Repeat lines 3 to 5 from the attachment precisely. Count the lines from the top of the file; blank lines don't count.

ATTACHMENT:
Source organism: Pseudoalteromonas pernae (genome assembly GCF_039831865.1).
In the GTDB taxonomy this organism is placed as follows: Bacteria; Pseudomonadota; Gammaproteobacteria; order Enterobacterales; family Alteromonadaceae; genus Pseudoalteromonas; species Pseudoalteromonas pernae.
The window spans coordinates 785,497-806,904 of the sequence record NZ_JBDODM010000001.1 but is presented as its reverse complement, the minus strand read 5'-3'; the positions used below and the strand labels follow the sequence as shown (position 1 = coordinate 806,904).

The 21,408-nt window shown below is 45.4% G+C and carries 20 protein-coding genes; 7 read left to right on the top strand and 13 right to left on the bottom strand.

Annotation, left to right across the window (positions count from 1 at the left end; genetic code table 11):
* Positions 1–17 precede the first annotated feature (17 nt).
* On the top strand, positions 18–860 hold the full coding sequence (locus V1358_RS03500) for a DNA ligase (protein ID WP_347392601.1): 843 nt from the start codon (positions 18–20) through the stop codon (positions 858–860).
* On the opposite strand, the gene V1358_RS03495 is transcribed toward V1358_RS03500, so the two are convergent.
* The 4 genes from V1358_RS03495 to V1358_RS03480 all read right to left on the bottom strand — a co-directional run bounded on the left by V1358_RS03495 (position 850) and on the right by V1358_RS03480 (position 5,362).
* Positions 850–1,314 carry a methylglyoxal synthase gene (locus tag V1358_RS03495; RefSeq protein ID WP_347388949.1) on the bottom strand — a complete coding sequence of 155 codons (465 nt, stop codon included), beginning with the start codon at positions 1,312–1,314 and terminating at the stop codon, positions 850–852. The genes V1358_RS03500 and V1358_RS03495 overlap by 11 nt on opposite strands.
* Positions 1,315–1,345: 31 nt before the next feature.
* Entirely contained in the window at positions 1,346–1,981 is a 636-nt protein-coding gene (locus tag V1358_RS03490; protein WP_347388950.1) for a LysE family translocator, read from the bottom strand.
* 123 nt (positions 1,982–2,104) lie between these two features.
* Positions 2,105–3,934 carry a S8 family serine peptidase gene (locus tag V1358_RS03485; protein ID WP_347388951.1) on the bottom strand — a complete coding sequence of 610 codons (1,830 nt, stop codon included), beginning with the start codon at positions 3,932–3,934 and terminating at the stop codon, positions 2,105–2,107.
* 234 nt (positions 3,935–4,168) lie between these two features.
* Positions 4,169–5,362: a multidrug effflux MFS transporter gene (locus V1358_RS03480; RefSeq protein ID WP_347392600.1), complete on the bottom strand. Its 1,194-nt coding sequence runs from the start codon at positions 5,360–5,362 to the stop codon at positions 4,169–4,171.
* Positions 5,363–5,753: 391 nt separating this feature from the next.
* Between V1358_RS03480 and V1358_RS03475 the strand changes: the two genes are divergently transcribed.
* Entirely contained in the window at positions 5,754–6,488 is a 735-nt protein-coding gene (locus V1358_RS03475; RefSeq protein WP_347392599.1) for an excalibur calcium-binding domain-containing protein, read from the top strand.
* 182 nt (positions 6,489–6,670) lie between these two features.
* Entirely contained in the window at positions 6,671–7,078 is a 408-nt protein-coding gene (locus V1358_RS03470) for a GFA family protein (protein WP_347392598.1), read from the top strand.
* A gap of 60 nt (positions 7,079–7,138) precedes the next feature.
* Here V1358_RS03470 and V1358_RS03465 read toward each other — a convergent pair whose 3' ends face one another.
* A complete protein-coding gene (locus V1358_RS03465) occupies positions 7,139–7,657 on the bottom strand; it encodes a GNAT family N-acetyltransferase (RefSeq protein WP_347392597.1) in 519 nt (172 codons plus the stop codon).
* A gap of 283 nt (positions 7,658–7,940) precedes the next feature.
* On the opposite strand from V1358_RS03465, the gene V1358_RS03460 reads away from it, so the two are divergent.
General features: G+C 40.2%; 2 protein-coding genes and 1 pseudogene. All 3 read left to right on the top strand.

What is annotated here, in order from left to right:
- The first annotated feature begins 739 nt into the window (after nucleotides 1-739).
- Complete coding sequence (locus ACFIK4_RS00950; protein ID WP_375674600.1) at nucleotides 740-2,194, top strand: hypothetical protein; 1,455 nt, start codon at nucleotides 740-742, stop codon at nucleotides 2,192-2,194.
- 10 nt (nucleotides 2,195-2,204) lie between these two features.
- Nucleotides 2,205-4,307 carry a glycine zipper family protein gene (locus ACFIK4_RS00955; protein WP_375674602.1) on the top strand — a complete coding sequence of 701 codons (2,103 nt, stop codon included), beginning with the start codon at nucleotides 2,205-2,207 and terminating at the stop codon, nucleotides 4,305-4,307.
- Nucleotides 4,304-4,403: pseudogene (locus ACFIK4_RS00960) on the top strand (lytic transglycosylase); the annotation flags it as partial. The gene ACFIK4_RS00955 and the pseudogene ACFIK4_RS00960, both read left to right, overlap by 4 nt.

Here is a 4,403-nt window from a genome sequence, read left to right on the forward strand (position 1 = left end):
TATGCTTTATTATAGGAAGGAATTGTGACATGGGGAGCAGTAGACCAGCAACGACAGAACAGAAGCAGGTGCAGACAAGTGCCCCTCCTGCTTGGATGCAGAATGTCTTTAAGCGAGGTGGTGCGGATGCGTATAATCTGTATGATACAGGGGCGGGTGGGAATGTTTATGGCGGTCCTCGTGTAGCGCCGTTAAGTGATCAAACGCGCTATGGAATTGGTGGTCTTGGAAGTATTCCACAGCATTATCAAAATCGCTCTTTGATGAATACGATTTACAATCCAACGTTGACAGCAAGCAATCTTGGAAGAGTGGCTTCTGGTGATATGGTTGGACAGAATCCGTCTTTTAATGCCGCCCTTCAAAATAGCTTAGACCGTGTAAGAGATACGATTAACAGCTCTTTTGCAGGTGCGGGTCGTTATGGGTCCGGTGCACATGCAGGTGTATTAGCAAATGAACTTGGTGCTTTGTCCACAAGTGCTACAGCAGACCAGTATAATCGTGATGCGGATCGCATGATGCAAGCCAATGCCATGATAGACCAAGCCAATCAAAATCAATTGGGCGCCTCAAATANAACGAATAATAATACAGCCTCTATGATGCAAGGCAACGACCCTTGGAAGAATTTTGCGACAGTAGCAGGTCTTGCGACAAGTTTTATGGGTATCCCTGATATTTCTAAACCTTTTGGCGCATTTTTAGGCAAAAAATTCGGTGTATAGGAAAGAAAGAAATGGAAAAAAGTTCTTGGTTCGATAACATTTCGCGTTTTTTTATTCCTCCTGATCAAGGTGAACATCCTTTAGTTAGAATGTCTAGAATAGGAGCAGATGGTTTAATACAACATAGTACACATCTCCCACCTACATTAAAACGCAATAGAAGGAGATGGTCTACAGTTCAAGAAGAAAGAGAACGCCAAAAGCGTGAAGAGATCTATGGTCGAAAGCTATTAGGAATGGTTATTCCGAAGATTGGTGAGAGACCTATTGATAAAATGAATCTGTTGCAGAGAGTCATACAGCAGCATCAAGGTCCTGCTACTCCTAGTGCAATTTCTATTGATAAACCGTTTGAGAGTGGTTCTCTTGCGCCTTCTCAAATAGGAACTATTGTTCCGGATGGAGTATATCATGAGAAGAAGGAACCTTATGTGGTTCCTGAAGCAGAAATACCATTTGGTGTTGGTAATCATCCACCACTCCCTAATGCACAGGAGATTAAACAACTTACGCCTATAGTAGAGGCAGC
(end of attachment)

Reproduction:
The window spans coordinates 785,497-806,904 of the sequence record NZ_JBDODM010000001.1 but is presented as its reverse complement, the minus strand read 5'-3'; the positions used below and the strand labels follow the sequence as shown (position 1 = coordinate 806,904).

The 21,408-nt window shown below is 45.4% G+C and carries 20 protein-coding genes; 7 read left to right on the top strand and 13 right to left on the bottom strand.

Annotation, left to right across the window (positions count from 1 at the left end; genetic code table 11):